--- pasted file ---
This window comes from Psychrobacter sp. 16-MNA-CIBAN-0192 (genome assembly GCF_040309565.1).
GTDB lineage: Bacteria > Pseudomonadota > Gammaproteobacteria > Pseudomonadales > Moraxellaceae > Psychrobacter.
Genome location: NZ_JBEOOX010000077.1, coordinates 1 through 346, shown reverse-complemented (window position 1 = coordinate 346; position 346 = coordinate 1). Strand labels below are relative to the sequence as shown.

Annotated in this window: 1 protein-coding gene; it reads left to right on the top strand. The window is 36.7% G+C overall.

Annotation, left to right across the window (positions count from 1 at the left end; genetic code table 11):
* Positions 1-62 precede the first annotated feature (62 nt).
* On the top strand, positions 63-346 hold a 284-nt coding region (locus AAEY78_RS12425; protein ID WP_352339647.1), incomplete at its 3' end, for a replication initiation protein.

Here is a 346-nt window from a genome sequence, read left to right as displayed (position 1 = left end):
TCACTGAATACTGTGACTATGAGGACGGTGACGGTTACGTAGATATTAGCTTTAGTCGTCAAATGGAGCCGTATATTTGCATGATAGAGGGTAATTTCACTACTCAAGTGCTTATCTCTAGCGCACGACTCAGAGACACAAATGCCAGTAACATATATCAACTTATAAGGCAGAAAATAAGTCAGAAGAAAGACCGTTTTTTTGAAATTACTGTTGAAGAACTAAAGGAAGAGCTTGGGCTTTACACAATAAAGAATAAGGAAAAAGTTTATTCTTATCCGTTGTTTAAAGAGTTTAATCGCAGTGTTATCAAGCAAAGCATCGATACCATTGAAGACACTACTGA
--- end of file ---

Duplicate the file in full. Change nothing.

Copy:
This window comes from Psychrobacter sp. 16-MNA-CIBAN-0192 (genome assembly GCF_040309565.1).
GTDB lineage: Bacteria > Pseudomonadota > Gammaproteobacteria > Pseudomonadales > Moraxellaceae > Psychrobacter.
Genome location: NZ_JBEOOX010000077.1, coordinates 1 through 346, shown reverse-complemented (window position 1 = coordinate 346; position 346 = coordinate 1). Strand labels below are relative to the sequence as shown.

Annotated in this window: 1 protein-coding gene; it reads left to right on the top strand. The window is 36.7% G+C overall.

Annotation, left to right across the window (positions count from 1 at the left end; genetic code table 11):
* Positions 1-62 precede the first annotated feature (62 nt).
* On the top strand, positions 63-346 hold a 284-nt coding region (locus AAEY78_RS12425; protein ID WP_352339647.1), incomplete at its 3' end, for a replication initiation protein.

Here is a 346-nt window from a genome sequence, read left to right as displayed (position 1 = left end):
TCACTGAATACTGTGACTATGAGGACGGTGACGGTTACGTAGATATTAGCTTTAGTCGTCAAATGGAGCCGTATATTTGCATGATAGAGGGTAATTTCACTACTCAAGTGCTTATCTCTAGCGCACGACTCAGAGACACAAATGCCAGTAACATATATCAACTTATAAGGCAGAAAATAAGTCAGAAGAAAGACCGTTTTTTTGAAATTACTGTTGAAGAACTAAAGGAAGAGCTTGGGCTTTACACAATAAAGAATAAGGAAAAAGTTTATTCTTATCCGTTGTTTAAAGAGTTTAATCGCAGTGTTATCAAGCAAAGCATCGATACCATTGAAGACACTACTGA